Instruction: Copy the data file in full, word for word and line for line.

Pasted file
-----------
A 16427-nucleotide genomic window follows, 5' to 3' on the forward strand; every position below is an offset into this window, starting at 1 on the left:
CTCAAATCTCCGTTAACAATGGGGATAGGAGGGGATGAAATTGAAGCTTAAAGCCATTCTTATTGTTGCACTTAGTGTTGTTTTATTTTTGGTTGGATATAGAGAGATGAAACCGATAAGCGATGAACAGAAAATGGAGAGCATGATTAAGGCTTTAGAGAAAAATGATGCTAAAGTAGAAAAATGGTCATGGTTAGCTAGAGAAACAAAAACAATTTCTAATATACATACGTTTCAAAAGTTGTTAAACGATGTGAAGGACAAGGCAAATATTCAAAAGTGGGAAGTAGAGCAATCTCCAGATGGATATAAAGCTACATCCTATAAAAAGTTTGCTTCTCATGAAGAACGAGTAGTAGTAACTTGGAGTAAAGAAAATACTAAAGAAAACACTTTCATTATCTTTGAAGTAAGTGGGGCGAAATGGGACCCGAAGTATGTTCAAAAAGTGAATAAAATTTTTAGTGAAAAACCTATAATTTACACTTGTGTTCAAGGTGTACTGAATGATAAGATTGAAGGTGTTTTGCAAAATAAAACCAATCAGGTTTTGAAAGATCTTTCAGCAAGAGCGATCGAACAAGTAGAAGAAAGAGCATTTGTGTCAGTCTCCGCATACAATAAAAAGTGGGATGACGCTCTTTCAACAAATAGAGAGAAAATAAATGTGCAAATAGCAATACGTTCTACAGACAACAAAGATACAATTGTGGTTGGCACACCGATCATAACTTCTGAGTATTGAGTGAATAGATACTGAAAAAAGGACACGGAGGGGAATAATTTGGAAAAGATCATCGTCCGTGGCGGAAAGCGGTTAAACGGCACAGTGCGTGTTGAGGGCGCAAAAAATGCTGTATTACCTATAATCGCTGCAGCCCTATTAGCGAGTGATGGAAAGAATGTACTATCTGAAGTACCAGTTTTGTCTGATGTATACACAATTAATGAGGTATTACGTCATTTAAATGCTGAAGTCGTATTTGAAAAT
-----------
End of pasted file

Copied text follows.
A 16427-nucleotide genomic window follows, 5' to 3' on the forward strand; every position below is an offset into this window, starting at 1 on the left:
CTCAAATCTCCGTTAACAATGGGGATAGGAGGGGATGAAATTGAAGCTTAAAGCCATTCTTATTGTTGCACTTAGTGTTGTTTTATTTTTGGTTGGATATAGAGAGATGAAACCGATAAGCGATGAACAGAAAATGGAGAGCATGATTAAGGCTTTAGAGAAAAATGATGCTAAAGTAGAAAAATGGTCATGGTTAGCTAGAGAAACAAAAACAATTTCTAATATACATACGTTTCAAAAGTTGTTAAACGATGTGAAGGACAAGGCAAATATTCAAAAGTGGGAAGTAGAGCAATCTCCAGATGGATATAAAGCTACATCCTATAAAAAGTTTGCTTCTCATGAAGAACGAGTAGTAGTAACTTGGAGTAAAGAAAATACTAAAGAAAACACTTTCATTATCTTTGAAGTAAGTGGGGCGAAATGGGACCCGAAGTATGTTCAAAAAGTGAATAAAATTTTTAGTGAAAAACCTATAATTTACACTTGTGTTCAAGGTGTACTGAATGATAAGATTGAAGGTGTTTTGCAAAATAAAACCAATCAGGTTTTGAAAGATCTTTCAGCAAGAGCGATCGAACAAGTAGAAGAAAGAGCATTTGTGTCAGTCTCCGCATACAATAAAAAGTGGGATGACGCTCTTTCAACAAATAGAGAGAAAATAAATGTGCAAATAGCAATACGTTCTACAGACAACAAAGATACAATTGTGGTTGGCACACCGATCATAACTTCTGAGTATTGAGTGAATAGATACTGAAAAAAGGACACGGAGGGGAATAATTTGGAAAAGATCATCGTCCGTGGCGGAAAGCGGTTAAACGGCACAGTGCGTGTTGAGGGCGCAAAAAATGCTGTATTACCTATAATCGCTGCAGCCCTATTAGCGAGTGATGGAAAGAATGTACTATCTGAAGTACCAGTTTTGTCTGATGTATACACAATTAATGAGGTATTACGTCATTTAAATGCTGAAGTCGTATTTGAAAAT